The No-Star team (cont.)
Meche could hit trade market
A year after signing a controversial $55-million, five-year Royals free agent contract, Gil Meche is expected to be shopped by the Royals at the trade deadline. The Cubs could become an interested party, according to one GM.
Meche (3-8, 5.25) did a better than expected job last year for the Royals after drawing a lot of attention for that eye-popping contract. But with some young Royals pitchers like Zack Greinke thriving, Meche is no longer the obvious ace and appears overpriced for a middle-of-the-rotation starter in that market. So in other words, the Royals may not have to eat much, or even any, of that contract.
If the Cubs don't want to take the entire contract, one possibility would seem to be to take back the contract of Jason Marquis, who has spent some time in the doghouse of Cubs manager Lou Piniella and pitching coach Larry Rothschild.
Overhaul in Seattle?
There are rumblings throughout baseball that there may be sweeping changes coming in Seattle.
The Mariners recently fired hitting coach Jeff Pentland and replaced him with Lee Elia, 71, in an attempt to spark the team. However, word is going around the upper reaches of MLB that by season's end everyone in power could be in trouble. At 23-42, the Mariners are one of baseball's most disappointing teams.
Manager John McLaren, whose spirited blowup came with the team at 21-39, isn't the only one in peril. GM Bill Bavasi and even club president Chuck Armstrong could be as well, according to talk among top baseball executives. Armstrong said publicly a few weeks ago said that both McLaren and Bavasi are safe. But there's now speculation that in the end it may not be his call.
Bavasi made a number of logical moves that seemed to improve an 88-74 team, but they haven't worked. Armstrong has been in Seattle forever. Following the trade for Erik Bedard and signing of Carlos Silva, Seattle was expected to contend for the AL West title. Instead, they have the worst record in baseball (23-42).
Around the Majors
Mets hitting coach Howard Johnson is being questioned for the team's lack of hitting lately. If things don't turn around soon, he could be the first to go. What they should do is bring back Rick Down, who was fired with the team in first place at the All-Star break last year. Of course they won't, because no one likes to admit mistakes.
Florida's Dan Uggla's a shoo-in for the All-Star Game. First, he deserves it. Second, NL manager Clint Hurdle loves him.
Padres lefty Randy Wolf should be a viable deadline pickup for someone.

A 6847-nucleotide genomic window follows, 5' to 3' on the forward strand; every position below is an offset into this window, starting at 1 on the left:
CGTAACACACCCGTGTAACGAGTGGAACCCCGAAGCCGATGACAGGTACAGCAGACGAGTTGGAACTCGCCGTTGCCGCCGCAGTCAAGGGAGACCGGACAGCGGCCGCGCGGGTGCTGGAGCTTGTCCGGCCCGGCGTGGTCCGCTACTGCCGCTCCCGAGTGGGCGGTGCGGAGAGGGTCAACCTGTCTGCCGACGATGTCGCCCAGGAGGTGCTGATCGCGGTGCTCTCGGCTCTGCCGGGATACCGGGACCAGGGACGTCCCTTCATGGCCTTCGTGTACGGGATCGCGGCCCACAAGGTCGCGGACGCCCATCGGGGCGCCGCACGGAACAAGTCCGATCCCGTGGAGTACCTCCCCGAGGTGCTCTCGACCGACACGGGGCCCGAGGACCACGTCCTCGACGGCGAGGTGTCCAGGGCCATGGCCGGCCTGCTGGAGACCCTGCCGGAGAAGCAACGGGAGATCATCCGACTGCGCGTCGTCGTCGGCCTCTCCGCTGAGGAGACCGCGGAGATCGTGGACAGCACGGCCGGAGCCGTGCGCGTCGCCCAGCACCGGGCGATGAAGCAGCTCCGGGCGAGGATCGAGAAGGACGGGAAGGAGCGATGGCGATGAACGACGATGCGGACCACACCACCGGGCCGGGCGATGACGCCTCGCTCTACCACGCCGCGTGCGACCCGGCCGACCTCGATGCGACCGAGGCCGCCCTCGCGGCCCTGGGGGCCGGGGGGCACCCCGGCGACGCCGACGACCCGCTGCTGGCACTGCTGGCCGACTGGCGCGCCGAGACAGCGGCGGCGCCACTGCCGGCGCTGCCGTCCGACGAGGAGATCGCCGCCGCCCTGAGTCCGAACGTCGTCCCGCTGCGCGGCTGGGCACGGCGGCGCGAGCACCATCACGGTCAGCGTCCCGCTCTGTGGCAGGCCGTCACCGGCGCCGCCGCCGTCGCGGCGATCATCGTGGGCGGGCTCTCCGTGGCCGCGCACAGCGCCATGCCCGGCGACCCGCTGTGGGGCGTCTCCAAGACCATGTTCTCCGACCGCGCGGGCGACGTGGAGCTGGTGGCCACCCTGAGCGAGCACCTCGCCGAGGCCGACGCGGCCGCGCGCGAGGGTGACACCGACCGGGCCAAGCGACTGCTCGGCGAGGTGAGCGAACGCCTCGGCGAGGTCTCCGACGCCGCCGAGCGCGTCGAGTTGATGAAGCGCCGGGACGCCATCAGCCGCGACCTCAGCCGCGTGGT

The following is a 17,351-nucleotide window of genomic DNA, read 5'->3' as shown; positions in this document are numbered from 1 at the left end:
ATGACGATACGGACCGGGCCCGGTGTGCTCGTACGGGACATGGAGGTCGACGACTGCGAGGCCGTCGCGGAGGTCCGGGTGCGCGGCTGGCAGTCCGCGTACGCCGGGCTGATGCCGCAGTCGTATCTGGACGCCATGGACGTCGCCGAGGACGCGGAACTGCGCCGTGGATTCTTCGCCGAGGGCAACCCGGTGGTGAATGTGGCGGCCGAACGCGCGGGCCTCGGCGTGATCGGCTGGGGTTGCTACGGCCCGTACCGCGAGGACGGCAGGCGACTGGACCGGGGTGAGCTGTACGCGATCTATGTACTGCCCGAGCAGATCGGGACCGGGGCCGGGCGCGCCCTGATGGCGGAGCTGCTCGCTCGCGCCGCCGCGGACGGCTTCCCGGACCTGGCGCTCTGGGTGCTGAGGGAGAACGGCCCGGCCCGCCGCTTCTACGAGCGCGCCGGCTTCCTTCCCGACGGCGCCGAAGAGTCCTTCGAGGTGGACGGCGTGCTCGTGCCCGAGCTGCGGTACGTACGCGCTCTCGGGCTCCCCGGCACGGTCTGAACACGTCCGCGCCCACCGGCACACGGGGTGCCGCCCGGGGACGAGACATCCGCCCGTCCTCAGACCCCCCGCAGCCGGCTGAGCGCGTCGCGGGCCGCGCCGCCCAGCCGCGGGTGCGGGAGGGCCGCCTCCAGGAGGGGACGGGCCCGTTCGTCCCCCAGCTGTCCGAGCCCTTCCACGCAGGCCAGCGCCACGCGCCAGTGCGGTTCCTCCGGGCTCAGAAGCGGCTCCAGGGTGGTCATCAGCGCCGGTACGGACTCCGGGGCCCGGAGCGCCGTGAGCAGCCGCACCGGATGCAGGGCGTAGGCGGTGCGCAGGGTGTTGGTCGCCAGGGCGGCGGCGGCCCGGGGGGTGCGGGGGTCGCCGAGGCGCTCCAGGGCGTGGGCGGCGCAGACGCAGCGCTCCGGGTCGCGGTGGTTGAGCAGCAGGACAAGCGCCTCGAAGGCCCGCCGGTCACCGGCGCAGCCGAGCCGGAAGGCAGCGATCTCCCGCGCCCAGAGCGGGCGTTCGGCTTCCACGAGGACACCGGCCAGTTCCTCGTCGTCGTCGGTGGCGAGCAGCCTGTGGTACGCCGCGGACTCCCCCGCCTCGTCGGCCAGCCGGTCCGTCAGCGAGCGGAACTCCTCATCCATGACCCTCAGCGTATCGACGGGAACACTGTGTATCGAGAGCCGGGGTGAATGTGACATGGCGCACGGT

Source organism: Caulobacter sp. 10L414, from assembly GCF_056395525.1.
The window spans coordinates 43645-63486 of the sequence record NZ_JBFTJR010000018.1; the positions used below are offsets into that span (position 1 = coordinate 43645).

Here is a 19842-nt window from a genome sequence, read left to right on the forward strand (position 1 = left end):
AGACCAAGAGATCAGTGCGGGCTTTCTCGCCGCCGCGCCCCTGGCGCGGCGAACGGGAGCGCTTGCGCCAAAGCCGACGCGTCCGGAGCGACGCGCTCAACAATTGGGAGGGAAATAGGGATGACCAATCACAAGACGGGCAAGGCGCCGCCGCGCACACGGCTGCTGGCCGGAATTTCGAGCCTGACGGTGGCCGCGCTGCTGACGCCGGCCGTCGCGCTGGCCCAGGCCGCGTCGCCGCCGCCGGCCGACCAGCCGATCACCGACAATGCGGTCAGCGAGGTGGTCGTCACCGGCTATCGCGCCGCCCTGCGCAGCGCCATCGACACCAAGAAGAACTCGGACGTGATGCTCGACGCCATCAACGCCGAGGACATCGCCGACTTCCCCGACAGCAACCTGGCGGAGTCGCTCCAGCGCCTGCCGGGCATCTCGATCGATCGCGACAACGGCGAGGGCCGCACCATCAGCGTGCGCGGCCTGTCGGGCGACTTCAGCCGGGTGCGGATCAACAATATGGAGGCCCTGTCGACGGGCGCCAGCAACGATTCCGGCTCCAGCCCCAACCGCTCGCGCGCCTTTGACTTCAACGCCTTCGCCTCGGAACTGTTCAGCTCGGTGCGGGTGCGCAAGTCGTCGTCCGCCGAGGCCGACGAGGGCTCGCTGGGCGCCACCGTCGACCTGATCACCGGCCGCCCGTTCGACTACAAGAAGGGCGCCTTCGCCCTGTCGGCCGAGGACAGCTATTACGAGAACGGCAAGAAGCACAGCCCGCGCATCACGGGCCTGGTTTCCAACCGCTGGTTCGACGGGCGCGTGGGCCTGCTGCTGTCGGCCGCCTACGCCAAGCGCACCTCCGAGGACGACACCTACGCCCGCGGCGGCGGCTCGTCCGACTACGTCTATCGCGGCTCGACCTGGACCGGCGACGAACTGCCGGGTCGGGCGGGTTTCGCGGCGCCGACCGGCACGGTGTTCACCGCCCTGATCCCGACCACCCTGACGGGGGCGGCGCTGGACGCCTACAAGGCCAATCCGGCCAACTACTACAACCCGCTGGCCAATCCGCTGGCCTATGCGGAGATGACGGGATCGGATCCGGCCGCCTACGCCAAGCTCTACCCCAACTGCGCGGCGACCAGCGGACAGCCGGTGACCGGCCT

Maybe the demotion to Class-A will help Dontrelle Willis figure out what's wrong with him. The same tactic worked for Edinson Volquez last year, and also for Roy Halladay back in 2001. Two years later, Halladay won the AL Cy Young award.
The A's Justin Duchscherer has made a smooth and much quieter transition into the starting rotation than Joba Chamberlain. So has four-fifths of the Cardinals rotation.
Sidney Ponson sounds like he may need a little help. A few days after reportedly going ballistic over having his drinks cut off at the hotel bar, he threw a fit over being pushed back a day in the rotation by Texas. This is a guy who was lucky to have had a job in the first place. Now that he's been cut, what he really needs is a strong friend to get him help rather than another job.
Tom Glavine's elbow pain landed the 42-year-old on the disabled list for the second time this year. That pain should ensure that this will be the last year of his superb career. Rough year for all the Braves' older pitchers, as 41-year-old John Smoltz is out for the season and 35-year-old Mike Hampton continues on his never-ending comeback attempt.
Hard to believe Cardinals pitcher Mark Mulder may be close to the end. He's been told he needs a third shoulder surgery.
Jacque Jones looks like he may not make it with the Marlins after being cut by the Tigers. His hitting hasn't improved since the move (.165 for Detroit, .121 in Florida).
When Rays manager Joe Maddon, who's doing a great job in Tampa, said that catcher Dioner Navarro "wasn't the irritant'' in his dugout scuffle with pitcher Matt Garza, he made it obvious Garza was at fault.
Some are a little surprised that the Rays didn't grab Florida State catcher Buster Posey with the No. 1 pick in the draft since catching is so scarce and they don't have a star at the position (though Navarro has done fine this year). In any case, the Rays' loss was the Giants' gain. Few teams have developed fewer positional prospects than the Giants, and Posey is seen as a sure thing.
The Mets' second first-round choice, Reese Havens, was coveted by a few teams that picked after them, including the Yankees. Havens played shortstop at South Carolina. But some see him as a possible catcher.
The Pirates are being praised for taking Vanderbilt hitting prodigy Pedro Alvarez, who's seen as a "lefthanded Manny Ramirez.'' (Both hail from the Washington Heights section of Manhattan.) And nobody expects the Pirates to fail to sign him, even if they are now run by Frank Coonelly, the king of the slot system. "He'll do what it takes,'' one competing executive insisted.
Ken Griffey Jr. got to hit his 600th home run in Florida, where it was easier for his family to attend the games since he's a resident of Orlando. He played sparingly the series before in Philadelphia due to "general soreness' and seemed thrilled to hit No. 600 in front of family. Nice for him that it worked out that way. Or, that he worked it out that way.